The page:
For the main parts of the instrument, Albani's wood choice generally leans toward two piece backs of maple with a narrow figure, and fronts of exceedingly close grained spruce. The spruce forests were very local to him, and he was presumably able to take first choice of the best cuts.
The purfling is very conventional, beautifully laid in, a trifle wide and with the long points evenly placed in the centre of rather short corners. The edge is slender but deeply channelled and perfectly moulded. The arching is generally of medium height, but a little boxy compared with the supple rounded forms of the Amati. He does seem to have used fixing pins beneath the purfling at the upper and lower blocks, but they are usually very small and almost undetectable.
The soundholes are very well placed on the table, extremely Cremonese in appearance, sometimes a little broad, but evidently copied carefully from Amati originals.
The neatness and precision of Albani's work is carried through to the scroll, which is a perfect example of concentricity and balance. Sometimes the eye has a slightly exaggerated tail, an idiosyncracy that Stainer adapted into a trademark, and which became the model for subsequent generations of German luthiers. The proportions of the pegbox, and front and rear views of the scroll are uncannily Cremonese.
The most eye-catching aspect of these consistently beautifully made instruments is however the varnish. The deep red colour, rich golden yellow ground and crackled texture makes immediate and obvious connections to the varnish of Montagnana. It often takes a long hard look to distinguish the two makers, but Albani belonged to an earlier generation of luthiers. It is evident that this rich, oily varnish was known to Tyrolean makers before it reached Venice, and was probably introduced by Matteo Gofriller who moved there from Bressanone in 1685.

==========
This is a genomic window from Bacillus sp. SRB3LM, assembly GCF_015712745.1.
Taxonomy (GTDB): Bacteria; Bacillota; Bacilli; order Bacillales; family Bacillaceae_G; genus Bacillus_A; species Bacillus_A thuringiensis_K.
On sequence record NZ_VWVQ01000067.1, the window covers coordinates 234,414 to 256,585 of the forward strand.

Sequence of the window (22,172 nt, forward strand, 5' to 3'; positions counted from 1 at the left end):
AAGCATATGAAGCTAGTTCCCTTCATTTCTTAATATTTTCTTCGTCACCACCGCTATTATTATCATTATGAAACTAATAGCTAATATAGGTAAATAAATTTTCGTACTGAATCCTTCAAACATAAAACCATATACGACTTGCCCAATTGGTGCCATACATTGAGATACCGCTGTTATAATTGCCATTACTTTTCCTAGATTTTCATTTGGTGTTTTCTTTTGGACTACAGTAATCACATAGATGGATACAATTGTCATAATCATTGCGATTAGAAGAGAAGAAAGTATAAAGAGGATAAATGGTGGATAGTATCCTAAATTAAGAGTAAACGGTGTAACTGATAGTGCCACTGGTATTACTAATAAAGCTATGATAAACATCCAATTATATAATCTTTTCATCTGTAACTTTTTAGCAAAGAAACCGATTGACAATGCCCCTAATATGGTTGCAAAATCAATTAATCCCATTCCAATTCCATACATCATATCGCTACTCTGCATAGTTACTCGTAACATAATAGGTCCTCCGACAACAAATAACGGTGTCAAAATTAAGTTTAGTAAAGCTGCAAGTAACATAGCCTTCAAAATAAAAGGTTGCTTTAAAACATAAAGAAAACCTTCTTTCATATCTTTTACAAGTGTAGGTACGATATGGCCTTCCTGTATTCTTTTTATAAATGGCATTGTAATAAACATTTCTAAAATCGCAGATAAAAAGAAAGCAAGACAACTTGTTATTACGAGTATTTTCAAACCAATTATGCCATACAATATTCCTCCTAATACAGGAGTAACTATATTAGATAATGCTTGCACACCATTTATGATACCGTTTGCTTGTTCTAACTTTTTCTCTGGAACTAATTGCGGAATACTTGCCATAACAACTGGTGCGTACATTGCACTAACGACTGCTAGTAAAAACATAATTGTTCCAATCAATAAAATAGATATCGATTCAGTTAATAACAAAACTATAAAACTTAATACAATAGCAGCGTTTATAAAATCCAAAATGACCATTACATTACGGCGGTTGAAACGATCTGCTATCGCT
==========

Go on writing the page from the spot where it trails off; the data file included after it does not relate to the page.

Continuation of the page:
Albani took from Cremona the important aspects of craftsmanship and design, but gave back the red colouration that marked out the eighteenth century work of Stradivari, Guarneri and the Venetian masters, a vivid contrast to the muted golden brown of sixteenth century Cremona. His most direct influence was on his sons, Michael and Joseph, but also on the Jais family, who also worked in Bozen. The Stainer model, clothed in a very Albani-like clotted red varnish is recognisable in the work of countless Mittenwald-trained makers, and is the archetype of German violin making in the eighteenth century. It is unfortunate that Albani's name was subsequently traduced by the horde of cheaply made instruments from that region that were opportunistically given his label. The violin dictionaries list many makers with the Albani family name, and much confusion about the dates and lineage. In truth, many of them were simply made up for false labels. Mathias is the genuine article, and an extremely fine violin maker.